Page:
60 years ago, a revolution happened in the savings industry- it was the ‘standing order’. The standing order became the ‘variable direct debit’ of its day, and people were able to establish regular savings plans that worked like magic; taking money from your bank account without troubling you at all.
My mother used to buy me savings stamps from the post office, which I stuck in my savings books, and a man from an insurance company used to call at our house and take money from my Dad. I remember these things from childhood.
But when I was 17, I got an evening job and started saving £10 per month with Sun Life of Canada into a maximum investment plan. When the policy matured ten years later, it paid off my first big self-employed tax bill.
Setting up a savings plan
A man, not much older than me, came to our house and he spelt it out to me over the dining room table. I remember that meeting so well. He set up a standing order for me; it was from the bank account my mother had made me set up when I started bringing home cash from working with John Heanon, felling trees.
I have always considered the direct debit or standing order as the most valuable part of a savings plan and I now consider the capacity of payroll to make deductions on my behalf into ISAs, pensions and even credit union savings accounts, as pretty wondrous.
What you don’t see, you don’t miss, and it’s been part of my financial DNA to save 10% of my salary since the man from Sun Life of Canada suggested I did so in 1977.
The value of saving into equity funds
As I’ve got older, I’ve discovered the value of saving into equity funds. The value of some of my savings (those that weren’t blighted by high charges) are now, 20-30 years on, out of all proportion to what I paid in. Even taking into account inflation, I have done really well by saving into share-based plans.
Part of this was because of the times when I continued investing when shares were depressed. Thank goodness I did not panic and stop saving in 1987, as a few of my clients did. Again, I heeded the things I was told about pounds cost averaging – basically, a pound buys more investment when markets are low – and kept my nerve.
All this doesn’t make me Warren Buffet, but it proves to me that the simple lessons that I was taught when in my earliest years and through my teens were worth listening to.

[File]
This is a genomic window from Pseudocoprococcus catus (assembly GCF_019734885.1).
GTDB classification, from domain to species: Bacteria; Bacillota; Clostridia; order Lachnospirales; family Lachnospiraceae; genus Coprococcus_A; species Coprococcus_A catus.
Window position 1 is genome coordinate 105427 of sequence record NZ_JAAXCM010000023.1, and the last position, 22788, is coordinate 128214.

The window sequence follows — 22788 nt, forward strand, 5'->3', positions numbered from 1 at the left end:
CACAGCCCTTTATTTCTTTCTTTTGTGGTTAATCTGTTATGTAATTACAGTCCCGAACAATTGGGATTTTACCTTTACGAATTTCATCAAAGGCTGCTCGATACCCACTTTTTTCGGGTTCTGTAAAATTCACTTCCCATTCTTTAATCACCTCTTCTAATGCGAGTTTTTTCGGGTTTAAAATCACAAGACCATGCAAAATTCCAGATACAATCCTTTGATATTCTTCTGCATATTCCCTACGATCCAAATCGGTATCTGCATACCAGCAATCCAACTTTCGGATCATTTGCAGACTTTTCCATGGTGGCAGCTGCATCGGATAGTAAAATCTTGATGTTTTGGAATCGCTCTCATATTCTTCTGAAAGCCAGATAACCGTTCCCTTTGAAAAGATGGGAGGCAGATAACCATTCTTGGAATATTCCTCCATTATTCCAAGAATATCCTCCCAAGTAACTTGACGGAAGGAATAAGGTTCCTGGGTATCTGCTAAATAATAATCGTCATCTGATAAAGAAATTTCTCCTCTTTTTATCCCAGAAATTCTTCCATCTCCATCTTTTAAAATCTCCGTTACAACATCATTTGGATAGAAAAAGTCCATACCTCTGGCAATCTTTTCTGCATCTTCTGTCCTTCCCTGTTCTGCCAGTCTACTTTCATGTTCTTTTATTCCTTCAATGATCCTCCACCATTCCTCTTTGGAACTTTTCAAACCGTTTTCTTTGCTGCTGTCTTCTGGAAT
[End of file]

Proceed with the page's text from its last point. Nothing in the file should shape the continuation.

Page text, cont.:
When I sold savings plans, I told people that saving between 5% and 10% of their earnings into a plan would build them a vast capital reservoir by the time they got to their fifties. Relative to some people, I don’t have vast capital, but I have enough to meet emergency needs and the means to pay myself a proper income when I retire from work.
Keep saving simple
I worry that the simple messages I was given are obscured today by over-elaboration. I hear talk of financial education including detail about swaps and options, of people being taught about the properties of different types of bonds – of understanding the meaning of a yield curve.
Other people fret about debt - especially student debt. I saved to pay off my debt (to the taxman) and I suspect that good savers do not get into so much debt – they know the value of financial security.
Others give you sage tax advice, suggesting that tax is the primary driver for saving and that you should time your saving to mitigate tax.
But to my mind, nothing replaces the importance of regular saving, and saving meaningful amounts – I’d say at least 5% and better if you can stretch to 10% of gross income. If you do this, I don’t think you’ll go far wrong.
Are you a regular saver? Do you like to keep things simple or do you prefer to take risks? We’d love to hear from you so please share your comments below.
This article has been commissioned by retiresavvy and any opinions voiced are the author's own.